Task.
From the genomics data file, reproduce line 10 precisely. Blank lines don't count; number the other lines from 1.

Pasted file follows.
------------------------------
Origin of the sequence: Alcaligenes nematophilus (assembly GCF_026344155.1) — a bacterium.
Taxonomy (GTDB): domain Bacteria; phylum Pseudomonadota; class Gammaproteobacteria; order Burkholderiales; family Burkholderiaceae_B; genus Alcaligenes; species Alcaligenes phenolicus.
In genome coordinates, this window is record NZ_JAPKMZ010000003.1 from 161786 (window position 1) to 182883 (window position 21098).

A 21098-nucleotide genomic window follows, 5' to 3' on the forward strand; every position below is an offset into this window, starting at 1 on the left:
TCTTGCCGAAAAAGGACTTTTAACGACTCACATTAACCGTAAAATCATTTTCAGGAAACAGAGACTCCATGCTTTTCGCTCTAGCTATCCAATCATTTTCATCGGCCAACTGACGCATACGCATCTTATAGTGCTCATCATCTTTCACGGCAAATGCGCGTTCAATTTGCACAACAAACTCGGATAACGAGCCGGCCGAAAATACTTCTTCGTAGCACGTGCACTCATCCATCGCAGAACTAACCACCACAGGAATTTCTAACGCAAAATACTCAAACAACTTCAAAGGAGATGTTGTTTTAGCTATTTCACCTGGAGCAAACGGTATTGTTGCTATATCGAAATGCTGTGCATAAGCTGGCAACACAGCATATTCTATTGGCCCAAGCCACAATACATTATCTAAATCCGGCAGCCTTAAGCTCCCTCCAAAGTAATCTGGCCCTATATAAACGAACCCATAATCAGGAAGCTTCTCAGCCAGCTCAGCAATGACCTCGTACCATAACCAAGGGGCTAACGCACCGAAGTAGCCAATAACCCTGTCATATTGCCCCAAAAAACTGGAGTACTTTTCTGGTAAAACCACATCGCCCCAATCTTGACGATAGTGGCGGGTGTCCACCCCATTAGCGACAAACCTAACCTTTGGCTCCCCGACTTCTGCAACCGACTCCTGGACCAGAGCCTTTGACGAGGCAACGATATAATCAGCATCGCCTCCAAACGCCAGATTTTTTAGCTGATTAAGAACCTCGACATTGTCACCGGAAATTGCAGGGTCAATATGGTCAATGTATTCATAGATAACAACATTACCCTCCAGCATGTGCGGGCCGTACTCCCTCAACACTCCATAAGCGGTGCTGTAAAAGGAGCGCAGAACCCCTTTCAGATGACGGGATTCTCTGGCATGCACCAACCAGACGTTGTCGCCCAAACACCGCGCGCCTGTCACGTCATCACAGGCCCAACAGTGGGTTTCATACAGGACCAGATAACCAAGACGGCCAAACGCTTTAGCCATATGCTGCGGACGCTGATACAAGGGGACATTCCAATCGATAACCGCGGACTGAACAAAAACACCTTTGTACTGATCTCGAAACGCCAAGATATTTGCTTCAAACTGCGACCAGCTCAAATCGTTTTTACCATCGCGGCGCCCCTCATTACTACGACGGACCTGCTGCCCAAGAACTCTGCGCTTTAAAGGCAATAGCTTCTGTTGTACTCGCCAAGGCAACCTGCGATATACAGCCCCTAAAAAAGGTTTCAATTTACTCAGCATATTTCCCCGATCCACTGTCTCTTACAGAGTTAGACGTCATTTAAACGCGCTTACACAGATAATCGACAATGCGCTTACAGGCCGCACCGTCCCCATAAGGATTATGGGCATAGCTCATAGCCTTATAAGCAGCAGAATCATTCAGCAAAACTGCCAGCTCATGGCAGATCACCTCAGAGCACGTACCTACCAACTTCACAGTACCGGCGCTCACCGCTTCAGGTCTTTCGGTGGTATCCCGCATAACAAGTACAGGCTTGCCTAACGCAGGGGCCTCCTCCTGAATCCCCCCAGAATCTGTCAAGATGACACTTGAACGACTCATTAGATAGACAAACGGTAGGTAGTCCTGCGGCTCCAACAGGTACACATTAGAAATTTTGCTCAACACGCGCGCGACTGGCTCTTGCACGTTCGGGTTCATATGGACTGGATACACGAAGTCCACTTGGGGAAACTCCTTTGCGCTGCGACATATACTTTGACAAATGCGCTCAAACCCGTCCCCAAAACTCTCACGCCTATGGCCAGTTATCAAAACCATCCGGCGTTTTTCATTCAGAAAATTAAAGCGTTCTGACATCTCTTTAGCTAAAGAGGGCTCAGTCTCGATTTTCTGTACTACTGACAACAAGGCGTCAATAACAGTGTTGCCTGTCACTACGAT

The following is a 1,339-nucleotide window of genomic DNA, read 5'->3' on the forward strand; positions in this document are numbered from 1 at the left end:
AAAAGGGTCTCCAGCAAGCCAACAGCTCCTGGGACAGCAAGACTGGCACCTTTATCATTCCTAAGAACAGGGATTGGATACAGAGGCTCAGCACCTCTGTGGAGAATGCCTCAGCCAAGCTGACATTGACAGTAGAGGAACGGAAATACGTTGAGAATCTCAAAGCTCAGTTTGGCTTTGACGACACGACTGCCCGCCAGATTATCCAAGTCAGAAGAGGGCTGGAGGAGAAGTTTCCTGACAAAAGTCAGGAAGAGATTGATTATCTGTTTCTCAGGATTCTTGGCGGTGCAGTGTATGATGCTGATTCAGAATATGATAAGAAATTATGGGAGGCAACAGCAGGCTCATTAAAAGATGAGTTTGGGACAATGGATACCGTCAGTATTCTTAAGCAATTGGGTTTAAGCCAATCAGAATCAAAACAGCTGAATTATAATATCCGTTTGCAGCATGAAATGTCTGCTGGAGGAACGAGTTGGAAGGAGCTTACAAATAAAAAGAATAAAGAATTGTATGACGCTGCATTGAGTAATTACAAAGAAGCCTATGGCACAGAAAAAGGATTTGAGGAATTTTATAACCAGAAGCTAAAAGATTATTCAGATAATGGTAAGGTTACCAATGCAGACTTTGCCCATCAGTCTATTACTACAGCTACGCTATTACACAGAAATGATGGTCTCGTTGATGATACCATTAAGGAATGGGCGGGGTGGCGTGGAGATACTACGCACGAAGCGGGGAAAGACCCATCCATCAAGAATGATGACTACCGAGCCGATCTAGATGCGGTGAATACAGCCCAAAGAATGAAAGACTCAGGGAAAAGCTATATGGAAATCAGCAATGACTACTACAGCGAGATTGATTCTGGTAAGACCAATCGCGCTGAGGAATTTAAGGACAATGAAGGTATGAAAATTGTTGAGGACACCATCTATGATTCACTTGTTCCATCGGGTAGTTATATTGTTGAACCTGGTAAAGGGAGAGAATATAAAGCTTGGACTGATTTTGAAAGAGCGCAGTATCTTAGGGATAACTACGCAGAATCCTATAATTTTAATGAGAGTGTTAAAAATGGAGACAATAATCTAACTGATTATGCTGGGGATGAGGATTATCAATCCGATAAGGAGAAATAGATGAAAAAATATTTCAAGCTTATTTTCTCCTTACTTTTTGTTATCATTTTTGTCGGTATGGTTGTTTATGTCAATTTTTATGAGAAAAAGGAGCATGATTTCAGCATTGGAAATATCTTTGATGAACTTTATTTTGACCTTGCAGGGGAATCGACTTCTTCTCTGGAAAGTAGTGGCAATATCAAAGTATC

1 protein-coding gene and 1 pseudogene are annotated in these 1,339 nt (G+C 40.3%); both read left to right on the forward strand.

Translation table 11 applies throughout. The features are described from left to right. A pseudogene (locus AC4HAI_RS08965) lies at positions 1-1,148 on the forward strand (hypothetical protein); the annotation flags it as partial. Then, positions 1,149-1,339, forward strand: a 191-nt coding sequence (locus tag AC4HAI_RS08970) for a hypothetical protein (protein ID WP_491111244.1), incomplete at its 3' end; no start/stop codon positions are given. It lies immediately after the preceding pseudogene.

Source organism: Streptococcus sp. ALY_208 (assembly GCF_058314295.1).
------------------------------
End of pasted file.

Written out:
Source organism: Streptococcus sp. ALY_208 (assembly GCF_058314295.1).